January 13, 2016

The Life to Come

People make New Year’s resolutions to diet and get in shape for various reasons. When we were younger we strived to get to that perceived perfect size body, but as we age many of us simply want to keep up our strength so we can avoid going into a nursing home. Thank goodness dieting and exercise are temporal and someday they will end. Paul tells Timothy, “For physical training is of some value, but godliness has value for all things, holding promise for both the present life and the life to come” (1 Tim 4:8 NIV).

1 comment:

Steve Corey said...


-----Dieting and exercise are expressions of discipline, of which godliness is also an expression. Discipline is an expression of obedience made in the presence of imperfection. This present life is the place of imperfection. Obedience within the place of total perfection is a void concept. All things right and proper happen naturally where there is total perfection, otherwise the most fundamental property of the perfect place would be imperfect, which then would nullify the totality of that place’s perfection. So it is meaningless to speak of obedience in the perfect life to come, for everything there will happen in total congruity with God’s pleasure, that is, everything happening there will produce only good effects of actual benefit. No other possibility will exist. That’s what this place of degradation, sin, and death was created to effect, the elimination of the possibility of sin from even existing by God’s acting upon the will of His creatures for Him to do so, their having witnessed its disastrous results in the light of God’s immense benevolence (salvation by grace.) So neither discipline nor obedience will have any substantive meaning in the life to come for everything there will be benevolent naturally.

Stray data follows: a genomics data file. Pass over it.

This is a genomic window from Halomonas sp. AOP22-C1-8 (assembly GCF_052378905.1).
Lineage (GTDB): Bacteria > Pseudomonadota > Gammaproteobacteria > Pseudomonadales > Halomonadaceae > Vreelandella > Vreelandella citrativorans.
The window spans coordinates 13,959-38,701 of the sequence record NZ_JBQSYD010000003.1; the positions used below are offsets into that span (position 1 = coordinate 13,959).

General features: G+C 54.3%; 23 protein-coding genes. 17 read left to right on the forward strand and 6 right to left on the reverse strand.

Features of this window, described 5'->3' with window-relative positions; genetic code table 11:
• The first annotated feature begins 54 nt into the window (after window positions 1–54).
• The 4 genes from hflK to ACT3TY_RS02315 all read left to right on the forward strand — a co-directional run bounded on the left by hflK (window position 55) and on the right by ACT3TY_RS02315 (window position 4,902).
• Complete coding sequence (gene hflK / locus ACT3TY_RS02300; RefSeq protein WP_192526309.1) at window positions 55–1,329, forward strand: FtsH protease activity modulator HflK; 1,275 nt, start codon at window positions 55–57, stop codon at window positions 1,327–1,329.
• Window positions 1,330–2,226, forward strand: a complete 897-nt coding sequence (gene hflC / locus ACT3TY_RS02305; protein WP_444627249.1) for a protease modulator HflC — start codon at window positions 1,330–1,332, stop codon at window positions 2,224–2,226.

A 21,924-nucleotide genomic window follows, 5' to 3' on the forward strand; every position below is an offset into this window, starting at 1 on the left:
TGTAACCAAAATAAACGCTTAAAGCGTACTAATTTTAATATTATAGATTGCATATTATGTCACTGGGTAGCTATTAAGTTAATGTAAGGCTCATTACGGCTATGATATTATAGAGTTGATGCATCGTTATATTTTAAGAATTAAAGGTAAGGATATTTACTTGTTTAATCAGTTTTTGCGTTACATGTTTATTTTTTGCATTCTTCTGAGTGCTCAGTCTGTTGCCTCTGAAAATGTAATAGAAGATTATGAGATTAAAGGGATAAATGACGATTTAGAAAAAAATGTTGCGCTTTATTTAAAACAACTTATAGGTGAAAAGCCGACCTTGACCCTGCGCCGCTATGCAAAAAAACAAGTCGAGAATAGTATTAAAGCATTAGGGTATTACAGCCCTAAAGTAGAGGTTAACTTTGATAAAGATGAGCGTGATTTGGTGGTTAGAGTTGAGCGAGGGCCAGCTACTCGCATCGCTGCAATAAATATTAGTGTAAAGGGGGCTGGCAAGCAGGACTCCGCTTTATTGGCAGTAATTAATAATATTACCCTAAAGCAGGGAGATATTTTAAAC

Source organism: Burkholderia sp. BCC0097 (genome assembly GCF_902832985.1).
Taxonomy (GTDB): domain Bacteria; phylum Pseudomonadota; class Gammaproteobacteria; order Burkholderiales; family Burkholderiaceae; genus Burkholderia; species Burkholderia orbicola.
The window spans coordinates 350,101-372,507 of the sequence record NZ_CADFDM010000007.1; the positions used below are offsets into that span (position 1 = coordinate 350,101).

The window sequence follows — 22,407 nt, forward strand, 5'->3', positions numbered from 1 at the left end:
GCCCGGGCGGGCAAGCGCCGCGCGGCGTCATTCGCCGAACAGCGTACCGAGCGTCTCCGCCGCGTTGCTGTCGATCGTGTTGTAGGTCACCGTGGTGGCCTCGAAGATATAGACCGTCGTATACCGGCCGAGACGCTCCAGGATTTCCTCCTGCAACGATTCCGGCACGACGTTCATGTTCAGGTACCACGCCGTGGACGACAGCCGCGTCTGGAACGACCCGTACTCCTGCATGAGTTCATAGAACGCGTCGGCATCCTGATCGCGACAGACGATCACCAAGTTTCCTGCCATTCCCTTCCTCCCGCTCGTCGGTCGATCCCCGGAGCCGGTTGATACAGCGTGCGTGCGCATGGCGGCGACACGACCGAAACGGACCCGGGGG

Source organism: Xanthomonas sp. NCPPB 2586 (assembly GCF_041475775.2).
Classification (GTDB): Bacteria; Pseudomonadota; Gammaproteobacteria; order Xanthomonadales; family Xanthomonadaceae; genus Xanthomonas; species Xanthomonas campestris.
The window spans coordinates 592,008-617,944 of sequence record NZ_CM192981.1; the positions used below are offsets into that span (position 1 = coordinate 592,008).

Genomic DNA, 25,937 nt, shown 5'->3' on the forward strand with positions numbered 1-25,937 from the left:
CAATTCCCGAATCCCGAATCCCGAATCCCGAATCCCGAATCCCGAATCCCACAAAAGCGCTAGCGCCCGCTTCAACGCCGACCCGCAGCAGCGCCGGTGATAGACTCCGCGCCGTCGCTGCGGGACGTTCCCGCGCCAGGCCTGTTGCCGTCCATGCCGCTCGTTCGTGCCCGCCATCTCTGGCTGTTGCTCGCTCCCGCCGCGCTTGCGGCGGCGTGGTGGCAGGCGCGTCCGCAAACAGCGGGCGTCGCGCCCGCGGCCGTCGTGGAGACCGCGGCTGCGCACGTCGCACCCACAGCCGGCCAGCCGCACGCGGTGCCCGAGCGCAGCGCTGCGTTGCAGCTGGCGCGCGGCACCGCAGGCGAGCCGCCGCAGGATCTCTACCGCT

-----In this life, godliness is produced by discipline and obedience. In the life to come, godliness will just be. The value godliness has for all things is that, by its nature, every effect of godliness is beneficial only. There can’t be much perfect godliness in this life, for the effects of even the smallest actions usually reach far beyond our abilities to control or even perceive. Perfect godliness means the entire butterfly effect of even the simplest action is beneficial only. The butterfly effect in this place of imperfection can not happen totally beneficial, because here everything is in conflicting competition. It was critically beneficial for the frog to eat; it was highly detrimental for the fly that the frog did eat. So what value can godliness in this life have upon the life to come?
-----”Now if any one builds on the foundation with gold, silver, precious stones, wood, hay, straw—each man’s work will become manifest; for the Day will disclose it, because it will be revealed with fire, and the fire will test what sort of work each one has done. If the work which any man has built on the foundation survives, he will receive a reward.” (I Cor 3:12-14) No man will get into the life to come having been rewarded by the survival of all his works except for Christ, since we are all His work. The rest of us get there with only some reward, because all our godliness is either detrimentally beneficial or beneficially detrimental, I suppose which one depends on either degree, perspective, or some combination of both. But the real value for the next life godliness has in this life is its aim rather than its score upon any target. The aim of our expressions is the product of our spirits made alive; the score on the target is merely our physical ability (or inability) to express accurately.

Love you all,
Steve Corey